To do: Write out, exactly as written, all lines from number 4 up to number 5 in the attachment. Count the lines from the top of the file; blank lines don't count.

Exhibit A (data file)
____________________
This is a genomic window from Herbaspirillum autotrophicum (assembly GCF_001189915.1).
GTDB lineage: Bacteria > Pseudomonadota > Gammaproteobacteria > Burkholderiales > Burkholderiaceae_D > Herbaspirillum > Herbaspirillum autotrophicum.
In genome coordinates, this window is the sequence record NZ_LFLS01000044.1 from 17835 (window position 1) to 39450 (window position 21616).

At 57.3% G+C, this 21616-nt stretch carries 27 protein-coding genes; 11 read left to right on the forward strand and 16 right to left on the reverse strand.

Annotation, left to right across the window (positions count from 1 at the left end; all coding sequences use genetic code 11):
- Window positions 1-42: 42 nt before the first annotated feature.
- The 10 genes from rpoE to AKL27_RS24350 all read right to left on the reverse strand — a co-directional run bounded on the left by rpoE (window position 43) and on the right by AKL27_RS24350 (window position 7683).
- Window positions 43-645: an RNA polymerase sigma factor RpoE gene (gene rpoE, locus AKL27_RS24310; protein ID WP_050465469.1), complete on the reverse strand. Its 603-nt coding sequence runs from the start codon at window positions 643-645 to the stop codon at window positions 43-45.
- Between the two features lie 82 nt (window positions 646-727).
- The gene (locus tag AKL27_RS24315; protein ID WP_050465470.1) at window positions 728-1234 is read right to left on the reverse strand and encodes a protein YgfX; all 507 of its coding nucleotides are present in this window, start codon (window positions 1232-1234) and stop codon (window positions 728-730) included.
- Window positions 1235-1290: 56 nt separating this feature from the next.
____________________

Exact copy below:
At 57.3% G+C, this 21616-nt stretch carries 27 protein-coding genes; 11 read left to right on the forward strand and 16 right to left on the reverse strand.

Annotation, left to right across the window (positions count from 1 at the left end; all coding sequences use genetic code 11):